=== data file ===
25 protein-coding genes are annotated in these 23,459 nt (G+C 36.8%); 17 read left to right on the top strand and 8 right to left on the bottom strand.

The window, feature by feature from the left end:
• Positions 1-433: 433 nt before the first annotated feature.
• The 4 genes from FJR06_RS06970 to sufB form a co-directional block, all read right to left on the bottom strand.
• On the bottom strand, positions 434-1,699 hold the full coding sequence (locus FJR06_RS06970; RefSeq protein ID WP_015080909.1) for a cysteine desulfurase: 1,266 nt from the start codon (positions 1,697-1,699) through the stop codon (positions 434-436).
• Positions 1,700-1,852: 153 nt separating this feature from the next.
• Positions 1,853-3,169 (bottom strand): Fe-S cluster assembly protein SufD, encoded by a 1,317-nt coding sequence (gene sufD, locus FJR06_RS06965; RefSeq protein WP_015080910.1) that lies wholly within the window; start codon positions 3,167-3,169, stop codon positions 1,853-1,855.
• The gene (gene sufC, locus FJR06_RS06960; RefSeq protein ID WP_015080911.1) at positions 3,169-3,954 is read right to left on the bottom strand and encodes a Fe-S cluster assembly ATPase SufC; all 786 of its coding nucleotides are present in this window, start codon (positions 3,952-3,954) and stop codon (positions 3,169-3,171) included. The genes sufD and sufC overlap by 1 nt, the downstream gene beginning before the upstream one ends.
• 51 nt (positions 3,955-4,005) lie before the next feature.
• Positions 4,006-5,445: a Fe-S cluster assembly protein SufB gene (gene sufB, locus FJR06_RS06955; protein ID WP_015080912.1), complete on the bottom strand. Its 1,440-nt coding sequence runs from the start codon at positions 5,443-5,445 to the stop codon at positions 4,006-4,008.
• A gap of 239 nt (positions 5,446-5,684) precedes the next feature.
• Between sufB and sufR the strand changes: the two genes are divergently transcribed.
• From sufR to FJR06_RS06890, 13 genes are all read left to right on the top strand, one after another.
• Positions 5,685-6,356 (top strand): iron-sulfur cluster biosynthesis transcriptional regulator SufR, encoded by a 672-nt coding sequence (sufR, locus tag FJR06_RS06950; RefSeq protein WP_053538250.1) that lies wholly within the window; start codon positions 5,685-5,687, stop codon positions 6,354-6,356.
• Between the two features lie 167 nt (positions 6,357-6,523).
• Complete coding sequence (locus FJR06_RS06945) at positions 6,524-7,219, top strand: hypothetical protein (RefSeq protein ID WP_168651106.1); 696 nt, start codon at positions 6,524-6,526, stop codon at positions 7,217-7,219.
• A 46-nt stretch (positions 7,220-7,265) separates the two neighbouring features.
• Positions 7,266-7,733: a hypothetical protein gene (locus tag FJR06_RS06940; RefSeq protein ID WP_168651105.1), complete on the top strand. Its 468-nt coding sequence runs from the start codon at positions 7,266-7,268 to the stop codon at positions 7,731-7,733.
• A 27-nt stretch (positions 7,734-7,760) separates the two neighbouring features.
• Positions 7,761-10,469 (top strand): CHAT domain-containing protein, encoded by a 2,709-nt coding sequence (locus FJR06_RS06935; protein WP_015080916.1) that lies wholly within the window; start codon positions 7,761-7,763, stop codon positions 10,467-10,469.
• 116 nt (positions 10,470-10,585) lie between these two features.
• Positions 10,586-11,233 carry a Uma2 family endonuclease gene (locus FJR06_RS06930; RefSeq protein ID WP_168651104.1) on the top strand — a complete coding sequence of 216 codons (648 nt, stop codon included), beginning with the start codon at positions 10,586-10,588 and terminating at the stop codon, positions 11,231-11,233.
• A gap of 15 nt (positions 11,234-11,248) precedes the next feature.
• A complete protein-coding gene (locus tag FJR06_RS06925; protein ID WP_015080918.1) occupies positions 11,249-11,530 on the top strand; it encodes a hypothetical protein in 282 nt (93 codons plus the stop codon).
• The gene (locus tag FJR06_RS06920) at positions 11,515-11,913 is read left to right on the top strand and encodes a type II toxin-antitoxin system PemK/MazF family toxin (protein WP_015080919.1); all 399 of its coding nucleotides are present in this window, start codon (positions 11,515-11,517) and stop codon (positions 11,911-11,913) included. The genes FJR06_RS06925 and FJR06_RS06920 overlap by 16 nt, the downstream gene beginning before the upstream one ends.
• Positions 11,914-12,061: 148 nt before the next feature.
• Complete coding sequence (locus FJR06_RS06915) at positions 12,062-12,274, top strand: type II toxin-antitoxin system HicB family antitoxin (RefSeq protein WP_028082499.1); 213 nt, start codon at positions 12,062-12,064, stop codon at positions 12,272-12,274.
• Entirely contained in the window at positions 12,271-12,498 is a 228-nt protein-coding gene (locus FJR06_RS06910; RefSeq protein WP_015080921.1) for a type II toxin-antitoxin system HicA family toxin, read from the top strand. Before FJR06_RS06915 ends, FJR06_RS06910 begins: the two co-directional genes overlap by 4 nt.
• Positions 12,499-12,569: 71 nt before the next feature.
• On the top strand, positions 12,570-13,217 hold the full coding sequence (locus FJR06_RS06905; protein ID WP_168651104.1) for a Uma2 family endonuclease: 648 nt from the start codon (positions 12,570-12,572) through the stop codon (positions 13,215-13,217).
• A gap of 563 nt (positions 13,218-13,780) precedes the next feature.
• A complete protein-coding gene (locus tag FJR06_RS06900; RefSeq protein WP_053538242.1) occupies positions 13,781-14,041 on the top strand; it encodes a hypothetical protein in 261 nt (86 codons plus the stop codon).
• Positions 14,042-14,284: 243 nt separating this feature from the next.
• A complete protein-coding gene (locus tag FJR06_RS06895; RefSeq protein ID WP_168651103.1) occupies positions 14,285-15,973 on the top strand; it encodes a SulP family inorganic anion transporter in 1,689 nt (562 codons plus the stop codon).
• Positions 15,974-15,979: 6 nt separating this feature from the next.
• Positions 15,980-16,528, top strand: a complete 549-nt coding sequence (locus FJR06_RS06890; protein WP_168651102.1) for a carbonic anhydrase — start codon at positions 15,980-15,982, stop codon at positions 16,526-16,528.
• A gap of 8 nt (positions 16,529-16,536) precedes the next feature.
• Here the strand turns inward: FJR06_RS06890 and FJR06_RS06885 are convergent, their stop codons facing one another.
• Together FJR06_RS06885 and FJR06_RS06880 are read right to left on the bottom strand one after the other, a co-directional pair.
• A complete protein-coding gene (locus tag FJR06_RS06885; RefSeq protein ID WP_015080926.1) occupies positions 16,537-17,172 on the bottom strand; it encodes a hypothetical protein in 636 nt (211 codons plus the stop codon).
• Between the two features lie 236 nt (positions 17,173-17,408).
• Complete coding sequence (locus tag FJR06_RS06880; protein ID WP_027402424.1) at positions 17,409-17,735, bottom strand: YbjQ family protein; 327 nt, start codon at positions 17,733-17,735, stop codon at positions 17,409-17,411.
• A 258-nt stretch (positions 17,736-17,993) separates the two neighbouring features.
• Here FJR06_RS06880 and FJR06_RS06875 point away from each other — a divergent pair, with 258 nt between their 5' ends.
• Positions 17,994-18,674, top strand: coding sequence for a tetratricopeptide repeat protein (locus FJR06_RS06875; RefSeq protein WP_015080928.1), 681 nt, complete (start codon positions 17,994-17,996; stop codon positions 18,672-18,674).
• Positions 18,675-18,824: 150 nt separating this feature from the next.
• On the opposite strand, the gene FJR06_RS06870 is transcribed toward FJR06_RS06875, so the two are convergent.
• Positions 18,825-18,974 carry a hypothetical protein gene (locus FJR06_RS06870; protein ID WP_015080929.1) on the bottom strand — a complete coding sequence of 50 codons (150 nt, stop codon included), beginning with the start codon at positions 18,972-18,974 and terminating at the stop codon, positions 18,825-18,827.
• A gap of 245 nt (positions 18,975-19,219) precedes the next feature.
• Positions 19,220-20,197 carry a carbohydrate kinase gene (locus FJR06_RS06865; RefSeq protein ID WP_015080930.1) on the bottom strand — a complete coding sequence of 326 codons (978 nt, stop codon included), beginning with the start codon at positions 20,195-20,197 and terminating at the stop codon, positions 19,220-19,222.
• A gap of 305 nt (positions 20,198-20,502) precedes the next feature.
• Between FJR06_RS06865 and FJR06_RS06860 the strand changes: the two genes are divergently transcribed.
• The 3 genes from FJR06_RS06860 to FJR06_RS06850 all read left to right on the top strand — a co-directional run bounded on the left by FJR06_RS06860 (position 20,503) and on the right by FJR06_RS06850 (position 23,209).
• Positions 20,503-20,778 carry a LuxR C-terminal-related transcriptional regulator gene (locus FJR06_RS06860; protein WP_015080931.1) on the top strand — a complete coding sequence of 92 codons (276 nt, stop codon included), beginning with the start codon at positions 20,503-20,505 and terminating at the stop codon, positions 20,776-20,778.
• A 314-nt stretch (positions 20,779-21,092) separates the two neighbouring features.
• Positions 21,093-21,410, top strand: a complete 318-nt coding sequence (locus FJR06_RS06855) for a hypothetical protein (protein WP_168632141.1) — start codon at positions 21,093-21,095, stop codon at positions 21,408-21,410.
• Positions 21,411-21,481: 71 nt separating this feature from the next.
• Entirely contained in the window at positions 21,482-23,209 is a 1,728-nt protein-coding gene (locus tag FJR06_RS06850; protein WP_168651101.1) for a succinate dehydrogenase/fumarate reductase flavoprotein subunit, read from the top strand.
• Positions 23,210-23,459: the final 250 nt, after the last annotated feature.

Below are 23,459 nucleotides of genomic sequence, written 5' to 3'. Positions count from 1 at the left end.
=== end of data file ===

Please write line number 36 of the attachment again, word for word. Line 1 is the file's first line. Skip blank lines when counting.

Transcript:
• Positions 15,980-16,528, top strand: a complete 549-nt coding sequence (locus FJR06_RS06890; protein WP_168651102.1) for a carbonic anhydrase — start codon at positions 15,980-15,982, stop codon at positions 16,526-16,528.